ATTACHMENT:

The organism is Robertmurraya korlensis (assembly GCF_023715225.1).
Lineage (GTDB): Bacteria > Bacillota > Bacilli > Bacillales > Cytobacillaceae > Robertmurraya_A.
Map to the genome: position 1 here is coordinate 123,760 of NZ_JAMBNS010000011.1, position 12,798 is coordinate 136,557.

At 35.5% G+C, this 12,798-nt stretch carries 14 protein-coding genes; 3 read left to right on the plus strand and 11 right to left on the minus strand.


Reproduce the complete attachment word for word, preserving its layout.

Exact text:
The organism is Robertmurraya korlensis (assembly GCF_023715225.1).
Lineage (GTDB): Bacteria > Bacillota > Bacilli > Bacillales > Cytobacillaceae > Robertmurraya_A.
Map to the genome: position 1 here is coordinate 123,760 of NZ_JAMBNS010000011.1, position 12,798 is coordinate 136,557.

At 35.5% G+C, this 12,798-nt stretch carries 14 protein-coding genes; 3 read left to right on the plus strand and 11 right to left on the minus strand.